Frontlash: Mobilizing the Youth Vote, 1968-1997

200wAre you ready to vote on November 8th? Voting is your opportunity to make your voice heard in this year’s presidential election. For the month of November, the Labor Collections staff at University of Maryland are highlighting an organization that encouraged the youth and minority vote: Frontlash.

Visit the temporary exhibit in the Maryland Room for a sampling of the posters and canvassing materials Frontlash used to mobilize and educate the youth and minority vote during presidential election seasons. Perhaps they will inspire you to vote!


Poster sponsored by Frontlash displayed at a booth or college campus

In 1968, the non-profit organization Frontlash was founded with the mission to help minority groups and young people register to vote. Frontlash stepped up their voter education efforts for young people when the 26th Amendment was passed, in 1971. The 26th Amendment changed the voting age from 21 to 18 years old. At the time, many young voters were not aware of the registration process. Frontlash worked towards promoting voter education by going door-to-door, putting up poster displays, and setting up public stands on sidewalks and college campuses to assist young voters with the registering process.

The American Federation of Labor and Congress of Industrial Organizations (AFL-CIO) became Frontlash’s main financial supporter and Frontlash became more involved in labor causes. Frontlash added labor issues into their youth voter education and helped organize various protests and strikes, such as the “Toycott” protest in 1989. In 1997, Frontlash disbanded, though the AFL-CIO continued Frontlash’s legacy by continuing to educate young voters to register.  

Here are some of our favorite items that are on display from the Frontlash Collection!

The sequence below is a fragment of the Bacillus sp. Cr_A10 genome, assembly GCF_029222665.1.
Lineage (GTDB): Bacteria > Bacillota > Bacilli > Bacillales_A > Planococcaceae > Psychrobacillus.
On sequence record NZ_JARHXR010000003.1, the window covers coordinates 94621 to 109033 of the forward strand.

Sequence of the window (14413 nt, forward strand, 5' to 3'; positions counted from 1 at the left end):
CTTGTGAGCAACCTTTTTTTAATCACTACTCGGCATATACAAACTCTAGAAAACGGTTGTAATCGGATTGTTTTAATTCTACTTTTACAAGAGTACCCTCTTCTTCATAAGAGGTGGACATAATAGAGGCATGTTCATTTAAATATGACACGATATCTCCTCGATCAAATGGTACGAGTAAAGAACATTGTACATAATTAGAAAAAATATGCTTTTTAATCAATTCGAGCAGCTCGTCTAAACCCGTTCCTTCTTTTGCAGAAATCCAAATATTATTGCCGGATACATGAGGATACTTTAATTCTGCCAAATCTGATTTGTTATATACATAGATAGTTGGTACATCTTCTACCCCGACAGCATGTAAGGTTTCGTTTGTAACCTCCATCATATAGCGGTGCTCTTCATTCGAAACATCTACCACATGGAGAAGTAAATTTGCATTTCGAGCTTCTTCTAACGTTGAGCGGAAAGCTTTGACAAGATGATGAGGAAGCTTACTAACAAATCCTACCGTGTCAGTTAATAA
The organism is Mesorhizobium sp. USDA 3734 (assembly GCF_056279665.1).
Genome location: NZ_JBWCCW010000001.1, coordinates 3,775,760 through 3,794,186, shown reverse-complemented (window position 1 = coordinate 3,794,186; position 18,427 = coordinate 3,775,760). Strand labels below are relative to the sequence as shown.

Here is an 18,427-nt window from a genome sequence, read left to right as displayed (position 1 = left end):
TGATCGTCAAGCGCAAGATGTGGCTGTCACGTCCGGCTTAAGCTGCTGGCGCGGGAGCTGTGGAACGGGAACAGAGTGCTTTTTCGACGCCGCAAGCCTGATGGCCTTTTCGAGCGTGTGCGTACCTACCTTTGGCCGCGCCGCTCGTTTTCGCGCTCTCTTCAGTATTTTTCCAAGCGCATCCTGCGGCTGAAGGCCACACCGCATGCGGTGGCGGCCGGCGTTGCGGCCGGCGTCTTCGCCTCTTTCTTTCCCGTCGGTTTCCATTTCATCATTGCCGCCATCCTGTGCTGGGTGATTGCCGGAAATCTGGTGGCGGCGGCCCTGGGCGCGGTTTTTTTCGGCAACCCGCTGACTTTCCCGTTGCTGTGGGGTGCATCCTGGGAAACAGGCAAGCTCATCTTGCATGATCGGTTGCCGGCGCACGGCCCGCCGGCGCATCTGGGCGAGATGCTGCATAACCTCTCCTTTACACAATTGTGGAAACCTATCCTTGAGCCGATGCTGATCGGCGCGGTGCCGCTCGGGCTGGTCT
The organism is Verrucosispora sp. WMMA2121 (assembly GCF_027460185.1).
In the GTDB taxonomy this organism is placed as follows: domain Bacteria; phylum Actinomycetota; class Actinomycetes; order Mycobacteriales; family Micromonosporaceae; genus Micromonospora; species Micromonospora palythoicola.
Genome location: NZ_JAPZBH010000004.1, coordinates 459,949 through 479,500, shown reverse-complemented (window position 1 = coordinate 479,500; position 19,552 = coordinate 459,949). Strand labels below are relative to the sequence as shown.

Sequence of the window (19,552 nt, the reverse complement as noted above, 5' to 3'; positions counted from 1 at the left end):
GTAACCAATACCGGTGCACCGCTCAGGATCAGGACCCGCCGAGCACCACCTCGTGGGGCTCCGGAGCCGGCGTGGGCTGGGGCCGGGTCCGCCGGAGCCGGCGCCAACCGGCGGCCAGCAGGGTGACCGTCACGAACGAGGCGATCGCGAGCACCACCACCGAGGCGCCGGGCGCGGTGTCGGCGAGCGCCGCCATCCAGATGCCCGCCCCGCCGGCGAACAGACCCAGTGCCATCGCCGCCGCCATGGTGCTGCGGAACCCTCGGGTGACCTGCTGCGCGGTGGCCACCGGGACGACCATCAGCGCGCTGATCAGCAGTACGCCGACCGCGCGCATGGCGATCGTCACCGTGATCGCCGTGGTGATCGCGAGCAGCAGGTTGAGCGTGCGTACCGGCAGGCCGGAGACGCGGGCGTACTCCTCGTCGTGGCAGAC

Both of these photographs are examples of the stands that Frontlash and AFL-CIO would sponsor, circa 1970s.


Posters sponsored by Frontlash that would have been displayed on college campuses. The issues that the poster mentions, such as tuition, financial aid, and decriminalization of marijuana, would be cause for concern for students.



This portion of the exhibit highlights the promotional work that Frontlash did at University of Maryland, as well as at other colleges, such as Michigan University.

The Frontlash collection is one of many invaluable resources within the AFL-CIO archives housed here at the University of Maryland. In 2013, the AFL-CIO gifted the George Meany Memorial AFL-CIO Archive to Special Collections and University Archives, including over 40 million documents and other archival materials. The collection helps researchers understand social movements in the United States, including initiatives encouraging citizens to vote. For more labor history studies, refer to the Labor History Subject Guide.  


In the spirit of Frontlash, don’t forget to vote on November 8th!

Erin Berry is a first year MLIS student in the College of Information Studies at University of Maryland. She is a Graduate Assistant for the Labor Collections at the University’s Special Collections and University Archives.

Jen Wachtel is a Graduate Assistant for the Labor Collections program at Special Collections and University Archives pursuing an M.A. in History (Modern Europe), a Master of of Library and Information Science, and a graduate certificate in Museum Scholarship and Material Culture. She expects to graduate from the University of Maryland in December 2018 to pursue a career in museum archives.

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